The short chapters and brief sentences, edited with razor precision for a younger audience, along with a helpful glossary for ESL students, make reading Daughter of Xanadu a breeze, though adults will admittedly want to beg this book back afterwards from their tweens.

Return to Daughter of Xanadu – Part 3 or start with Part 1

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Travel photographer Tom Carter is the author of China: Portrait of a People (San Francisco Chronicle Book Review), a 600-page China photography book, which may be found at Amazon.com.

Discover more “Guest Posts” from Tom Carter with Is Hong Kong Any Place for a Poor American?

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Daughter of Xanadu – Part 3/4

April 19, 2011


A review (guest post) by Tom Carter of Daughter of Xanadu by
Dori Jones Yang

Authoress Dori Jones Yang is a Caucasian American, yet she is no stranger to writing from the perspective of conflicted adolescent Chinese girls, as evinced in her previous, award-winning novel, The Secret Voice of Gina Zhang.

In Daughter of Xanadu, she hones in even deeper into the physiological confusion and emotional conflictions that make youth such a joy, turning Emmajin into such a hormonal wreck that this male reviewer often found himself gritting his teeth in frustration at such contradictive revelations as, “if he had pursued me, I would have rebuffed him. By holding himself aloof, he challenged me to win back his esteem.”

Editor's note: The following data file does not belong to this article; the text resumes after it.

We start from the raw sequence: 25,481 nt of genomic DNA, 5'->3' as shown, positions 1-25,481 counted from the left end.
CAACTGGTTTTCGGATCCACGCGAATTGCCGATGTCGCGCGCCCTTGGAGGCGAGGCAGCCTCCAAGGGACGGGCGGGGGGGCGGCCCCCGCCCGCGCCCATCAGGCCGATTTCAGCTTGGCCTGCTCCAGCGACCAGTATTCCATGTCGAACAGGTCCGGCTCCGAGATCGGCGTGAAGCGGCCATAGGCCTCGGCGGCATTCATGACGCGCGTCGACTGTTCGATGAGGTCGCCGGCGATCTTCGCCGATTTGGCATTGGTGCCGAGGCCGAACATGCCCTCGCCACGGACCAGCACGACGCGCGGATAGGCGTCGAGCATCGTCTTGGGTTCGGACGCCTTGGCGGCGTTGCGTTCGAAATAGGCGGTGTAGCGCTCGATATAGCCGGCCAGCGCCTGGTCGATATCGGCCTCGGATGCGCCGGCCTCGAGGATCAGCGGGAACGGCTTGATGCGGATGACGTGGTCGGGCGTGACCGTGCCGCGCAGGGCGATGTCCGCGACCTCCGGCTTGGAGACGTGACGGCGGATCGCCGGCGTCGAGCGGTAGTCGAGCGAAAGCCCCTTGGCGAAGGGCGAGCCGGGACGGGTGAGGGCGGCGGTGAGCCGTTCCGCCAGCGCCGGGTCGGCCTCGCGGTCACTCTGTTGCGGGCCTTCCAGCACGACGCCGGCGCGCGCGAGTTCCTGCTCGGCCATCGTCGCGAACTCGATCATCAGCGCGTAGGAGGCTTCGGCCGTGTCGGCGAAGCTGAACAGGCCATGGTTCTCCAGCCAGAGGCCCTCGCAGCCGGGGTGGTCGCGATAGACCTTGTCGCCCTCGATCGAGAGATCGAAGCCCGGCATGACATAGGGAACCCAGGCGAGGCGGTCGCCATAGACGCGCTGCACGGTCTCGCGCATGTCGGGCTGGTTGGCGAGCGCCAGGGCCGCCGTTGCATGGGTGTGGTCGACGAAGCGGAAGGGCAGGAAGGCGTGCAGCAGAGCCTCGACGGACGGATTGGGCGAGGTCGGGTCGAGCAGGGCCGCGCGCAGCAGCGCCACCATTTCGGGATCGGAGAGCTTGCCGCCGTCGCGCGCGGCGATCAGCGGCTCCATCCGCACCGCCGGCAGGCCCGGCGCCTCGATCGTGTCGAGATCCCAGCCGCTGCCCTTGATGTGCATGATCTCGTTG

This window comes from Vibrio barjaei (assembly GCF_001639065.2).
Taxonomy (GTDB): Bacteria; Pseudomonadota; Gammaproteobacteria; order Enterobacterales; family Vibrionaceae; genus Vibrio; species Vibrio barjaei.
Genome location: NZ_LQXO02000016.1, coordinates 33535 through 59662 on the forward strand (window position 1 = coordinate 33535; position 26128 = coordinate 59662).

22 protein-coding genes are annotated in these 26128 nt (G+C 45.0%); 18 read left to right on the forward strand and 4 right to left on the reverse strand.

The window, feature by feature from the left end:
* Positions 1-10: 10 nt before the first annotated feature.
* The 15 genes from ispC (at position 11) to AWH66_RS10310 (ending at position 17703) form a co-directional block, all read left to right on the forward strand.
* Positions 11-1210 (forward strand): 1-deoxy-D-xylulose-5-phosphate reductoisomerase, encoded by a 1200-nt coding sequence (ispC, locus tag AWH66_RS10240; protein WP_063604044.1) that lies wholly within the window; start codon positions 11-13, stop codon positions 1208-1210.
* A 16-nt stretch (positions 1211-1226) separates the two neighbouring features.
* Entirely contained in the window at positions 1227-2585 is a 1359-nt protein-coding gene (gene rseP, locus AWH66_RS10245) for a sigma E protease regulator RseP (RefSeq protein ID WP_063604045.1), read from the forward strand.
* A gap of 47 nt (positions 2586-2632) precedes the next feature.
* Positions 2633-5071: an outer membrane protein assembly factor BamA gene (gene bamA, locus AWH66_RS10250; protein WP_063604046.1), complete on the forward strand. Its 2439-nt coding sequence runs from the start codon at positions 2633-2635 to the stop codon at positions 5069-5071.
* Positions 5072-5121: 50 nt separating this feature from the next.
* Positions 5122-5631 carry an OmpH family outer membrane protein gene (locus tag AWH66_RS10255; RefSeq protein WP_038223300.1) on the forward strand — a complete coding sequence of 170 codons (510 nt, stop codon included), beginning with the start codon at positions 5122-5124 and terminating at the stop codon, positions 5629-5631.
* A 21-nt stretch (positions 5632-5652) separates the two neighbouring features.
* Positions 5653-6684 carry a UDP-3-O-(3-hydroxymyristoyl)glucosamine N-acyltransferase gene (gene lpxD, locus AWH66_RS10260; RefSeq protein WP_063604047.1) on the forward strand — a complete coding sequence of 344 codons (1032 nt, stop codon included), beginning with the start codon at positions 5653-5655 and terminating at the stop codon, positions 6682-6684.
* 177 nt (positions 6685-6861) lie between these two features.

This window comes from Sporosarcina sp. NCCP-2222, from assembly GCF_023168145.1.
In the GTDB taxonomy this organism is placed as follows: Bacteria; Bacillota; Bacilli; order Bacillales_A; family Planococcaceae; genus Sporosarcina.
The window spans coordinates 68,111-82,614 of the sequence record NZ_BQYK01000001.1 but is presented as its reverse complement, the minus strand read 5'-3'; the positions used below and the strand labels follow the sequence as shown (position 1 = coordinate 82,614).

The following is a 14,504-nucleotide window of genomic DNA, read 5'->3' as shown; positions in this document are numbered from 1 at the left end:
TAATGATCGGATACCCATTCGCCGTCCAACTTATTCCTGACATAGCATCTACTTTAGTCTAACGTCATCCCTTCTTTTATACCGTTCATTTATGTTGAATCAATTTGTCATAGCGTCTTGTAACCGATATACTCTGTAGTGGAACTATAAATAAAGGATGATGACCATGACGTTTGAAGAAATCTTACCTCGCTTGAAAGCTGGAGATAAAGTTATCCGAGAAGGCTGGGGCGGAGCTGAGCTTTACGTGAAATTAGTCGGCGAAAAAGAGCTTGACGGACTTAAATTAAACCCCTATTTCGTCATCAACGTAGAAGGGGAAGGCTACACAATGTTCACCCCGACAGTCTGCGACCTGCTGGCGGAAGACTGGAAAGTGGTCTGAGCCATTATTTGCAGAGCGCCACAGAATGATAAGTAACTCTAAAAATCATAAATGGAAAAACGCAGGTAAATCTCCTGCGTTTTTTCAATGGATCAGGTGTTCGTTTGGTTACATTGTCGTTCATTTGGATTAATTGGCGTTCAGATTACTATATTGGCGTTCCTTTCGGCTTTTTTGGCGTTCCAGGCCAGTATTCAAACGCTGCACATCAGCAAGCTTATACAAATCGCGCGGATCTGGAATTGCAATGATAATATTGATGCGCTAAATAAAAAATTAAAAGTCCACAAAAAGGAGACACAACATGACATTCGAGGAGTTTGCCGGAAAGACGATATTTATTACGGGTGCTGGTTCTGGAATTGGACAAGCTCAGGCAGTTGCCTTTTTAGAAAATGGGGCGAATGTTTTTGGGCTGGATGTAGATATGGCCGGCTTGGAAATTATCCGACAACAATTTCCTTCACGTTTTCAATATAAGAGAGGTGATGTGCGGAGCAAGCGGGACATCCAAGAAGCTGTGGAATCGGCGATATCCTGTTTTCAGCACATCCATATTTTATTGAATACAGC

Daughter of Xanadu is not all-teenage angst.  As our protagonist matures, so does the content of the story.

Emmajin eventually persuades Khubilai Khan to allow her to train for war against the Burmese at the Battle of Vochan (present-day Yunnan province), where the embarrassment of getting her period in front of the all-male troops is a bloody omen for what’s to come.

Upon seeing her cousin slain, innocent Emmajin is transformed into a “mindless killer.”

  Bloodlust unleashed, the young princess swings her sword indiscriminately (“the hatred pounded in my ears…killing him felt good”), resulting in hundreds of men dead by her hand alone.

One can only imagine all the Mulan vs. Emmajin fan fiction that this novel will inspire!

Continued on April 20, 2011 in Daughter of Xanadu – Part 4 or return to Daughter of Xanadu – Part 2

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Travel photographer Tom Carter is the author of China: Portrait of a People (San Francisco Chronicle Book Review), a 600-page China photography book, which may be found at Amazon.com.